You write about very complex issues. Drunk Tank Pink was fascinating and so is Irresistible. It’s been a couple of years since Irresistible and Drunk Tank Pink came out. They’re not exactly the same kind of thing but still behaviorally based. What’s your next area that you want to tackle because you went from a big jump from one area to another? Would you have another book in mind for the future?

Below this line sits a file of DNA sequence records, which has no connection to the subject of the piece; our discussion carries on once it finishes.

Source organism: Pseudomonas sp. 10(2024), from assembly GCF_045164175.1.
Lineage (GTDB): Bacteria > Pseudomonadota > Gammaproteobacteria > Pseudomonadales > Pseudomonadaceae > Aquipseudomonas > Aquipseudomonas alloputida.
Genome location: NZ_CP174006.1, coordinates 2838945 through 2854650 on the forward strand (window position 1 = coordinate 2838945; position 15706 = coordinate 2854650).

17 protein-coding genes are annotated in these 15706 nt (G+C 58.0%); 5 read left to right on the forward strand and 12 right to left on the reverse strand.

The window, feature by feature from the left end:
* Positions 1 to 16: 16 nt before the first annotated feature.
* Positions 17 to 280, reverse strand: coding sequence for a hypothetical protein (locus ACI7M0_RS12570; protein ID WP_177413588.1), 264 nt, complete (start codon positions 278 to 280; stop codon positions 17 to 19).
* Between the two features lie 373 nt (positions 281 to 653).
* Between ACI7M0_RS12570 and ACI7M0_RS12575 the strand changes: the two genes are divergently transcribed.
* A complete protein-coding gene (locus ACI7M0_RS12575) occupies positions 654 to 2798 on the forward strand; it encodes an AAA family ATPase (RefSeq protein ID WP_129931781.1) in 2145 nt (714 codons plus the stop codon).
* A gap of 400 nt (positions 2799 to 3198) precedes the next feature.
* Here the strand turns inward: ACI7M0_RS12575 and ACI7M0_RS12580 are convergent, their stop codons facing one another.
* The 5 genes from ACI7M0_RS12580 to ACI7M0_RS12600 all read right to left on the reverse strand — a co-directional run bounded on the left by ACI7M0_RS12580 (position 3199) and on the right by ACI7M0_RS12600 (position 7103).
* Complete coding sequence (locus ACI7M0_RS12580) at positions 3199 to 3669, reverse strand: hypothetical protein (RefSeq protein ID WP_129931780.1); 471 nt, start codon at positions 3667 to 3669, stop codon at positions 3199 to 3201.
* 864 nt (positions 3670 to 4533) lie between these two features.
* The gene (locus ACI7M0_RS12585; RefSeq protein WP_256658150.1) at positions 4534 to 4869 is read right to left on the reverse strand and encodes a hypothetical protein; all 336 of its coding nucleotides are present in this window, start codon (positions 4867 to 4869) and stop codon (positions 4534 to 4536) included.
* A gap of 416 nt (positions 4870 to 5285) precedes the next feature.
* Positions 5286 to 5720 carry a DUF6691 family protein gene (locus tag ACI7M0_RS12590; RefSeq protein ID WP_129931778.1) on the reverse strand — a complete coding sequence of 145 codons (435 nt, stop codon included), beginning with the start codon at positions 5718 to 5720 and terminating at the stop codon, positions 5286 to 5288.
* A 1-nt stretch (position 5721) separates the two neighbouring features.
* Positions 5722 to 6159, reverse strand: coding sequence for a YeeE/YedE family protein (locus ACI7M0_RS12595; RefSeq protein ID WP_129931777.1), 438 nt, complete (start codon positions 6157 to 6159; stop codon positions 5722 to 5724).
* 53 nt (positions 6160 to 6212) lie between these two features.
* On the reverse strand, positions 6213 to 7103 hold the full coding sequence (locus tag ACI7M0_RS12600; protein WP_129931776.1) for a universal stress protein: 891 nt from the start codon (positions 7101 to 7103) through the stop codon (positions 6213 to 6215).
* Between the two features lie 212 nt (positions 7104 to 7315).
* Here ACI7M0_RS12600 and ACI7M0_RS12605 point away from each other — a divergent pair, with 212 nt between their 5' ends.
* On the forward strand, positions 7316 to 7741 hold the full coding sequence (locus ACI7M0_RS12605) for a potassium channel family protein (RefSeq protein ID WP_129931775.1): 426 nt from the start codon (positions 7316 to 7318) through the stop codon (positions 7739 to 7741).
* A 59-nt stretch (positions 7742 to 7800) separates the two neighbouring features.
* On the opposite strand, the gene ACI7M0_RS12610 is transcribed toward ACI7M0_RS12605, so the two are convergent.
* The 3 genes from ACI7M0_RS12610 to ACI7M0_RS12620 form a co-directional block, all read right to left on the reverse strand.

Yes, I did jump from one to another. Drunk Tank Pink is very different from Irresistible. The timing of that book was interesting because when I first tried to sell the rights to the book, some of the publishers were not 100% convinced. They thought that this question of whether we spend too much time on screens wasn’t something people were focusing on. This was in 2014 and it’s hard to believe that that was true because things have changed so much now. As soon as the book came out, the issue seem to get a steam and so I assumed that within a year or so, I’d be starting to focus on new things. I’ve had a lot of opportunity to engage with tech companies, with the government, with policy makers. I work with a ton of schools and school district from the issue. The idea had legs or the book has had legs and so I haven’t been able to turn my mind to a new thing yet. I’ve been thinking about it for a while. I haven’t yet crystalized it to the point where I have a strong sense of what the next book’s going to be about, but it will be quite different. I enjoyed working on this but as you can tell from the first two, I have a lot of different interests. I’m probably going to jump into something different.